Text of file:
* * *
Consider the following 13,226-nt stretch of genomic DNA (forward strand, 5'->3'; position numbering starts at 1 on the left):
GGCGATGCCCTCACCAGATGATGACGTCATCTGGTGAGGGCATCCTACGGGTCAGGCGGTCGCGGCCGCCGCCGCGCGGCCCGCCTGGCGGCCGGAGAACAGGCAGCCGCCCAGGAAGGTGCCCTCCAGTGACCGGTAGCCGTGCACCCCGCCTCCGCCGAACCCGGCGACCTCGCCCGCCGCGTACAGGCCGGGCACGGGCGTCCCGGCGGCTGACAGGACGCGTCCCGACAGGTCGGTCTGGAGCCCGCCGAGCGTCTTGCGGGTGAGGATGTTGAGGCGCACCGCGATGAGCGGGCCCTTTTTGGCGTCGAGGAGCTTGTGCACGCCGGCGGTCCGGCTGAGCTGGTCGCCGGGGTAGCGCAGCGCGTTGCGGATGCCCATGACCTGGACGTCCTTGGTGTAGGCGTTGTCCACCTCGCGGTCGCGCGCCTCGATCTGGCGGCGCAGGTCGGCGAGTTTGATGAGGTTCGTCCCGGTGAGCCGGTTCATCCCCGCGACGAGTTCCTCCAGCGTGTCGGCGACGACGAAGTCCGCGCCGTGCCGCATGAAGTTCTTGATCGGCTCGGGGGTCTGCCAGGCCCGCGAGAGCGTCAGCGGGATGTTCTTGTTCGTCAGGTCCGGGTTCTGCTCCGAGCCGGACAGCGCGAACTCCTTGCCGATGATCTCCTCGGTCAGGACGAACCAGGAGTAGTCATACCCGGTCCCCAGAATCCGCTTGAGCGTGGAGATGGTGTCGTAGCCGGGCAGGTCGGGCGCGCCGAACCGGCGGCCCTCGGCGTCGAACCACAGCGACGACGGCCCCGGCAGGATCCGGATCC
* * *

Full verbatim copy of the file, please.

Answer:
Consider the following 13,226-nt stretch of genomic DNA (forward strand, 5'->3'; position numbering starts at 1 on the left):
GGCGATGCCCTCACCAGATGATGACGTCATCTGGTGAGGGCATCCTACGGGTCAGGCGGTCGCGGCCGCCGCCGCGCGGCCCGCCTGGCGGCCGGAGAACAGGCAGCCGCCCAGGAAGGTGCCCTCCAGTGACCGGTAGCCGTGCACCCCGCCTCCGCCGAACCCGGCGACCTCGCCCGCCGCGTACAGGCCGGGCACGGGCGTCCCGGCGGCTGACAGGACGCGTCCCGACAGGTCGGTCTGGAGCCCGCCGAGCGTCTTGCGGGTGAGGATGTTGAGGCGCACCGCGATGAGCGGGCCCTTTTTGGCGTCGAGGAGCTTGTGCACGCCGGCGGTCCGGCTGAGCTGGTCGCCGGGGTAGCGCAGCGCGTTGCGGATGCCCATGACCTGGACGTCCTTGGTGTAGGCGTTGTCCACCTCGCGGTCGCGCGCCTCGATCTGGCGGCGCAGGTCGGCGAGTTTGATGAGGTTCGTCCCGGTGAGCCGGTTCATCCCCGCGACGAGTTCCTCCAGCGTGTCGGCGACGACGAAGTCCGCGCCGTGCCGCATGAAGTTCTTGATCGGCTCGGGGGTCTGCCAGGCCCGCGAGAGCGTCAGCGGGATGTTCTTGTTCGTCAGGTCCGGGTTCTGCTCCGAGCCGGACAGCGCGAACTCCTTGCCGATGATCTCCTCGGTCAGGACGAACCAGGAGTAGTCATACCCGGTCCCCAGAATCCGCTTGAGCGTGGAGATGGTGTCGTAGCCGGGCAGGTCGGGCGCGCCGAACCGGCGGCCCTCGGCGTCGAACCACAGCGACGACGGCCCCGGCAGGATCCGGATCC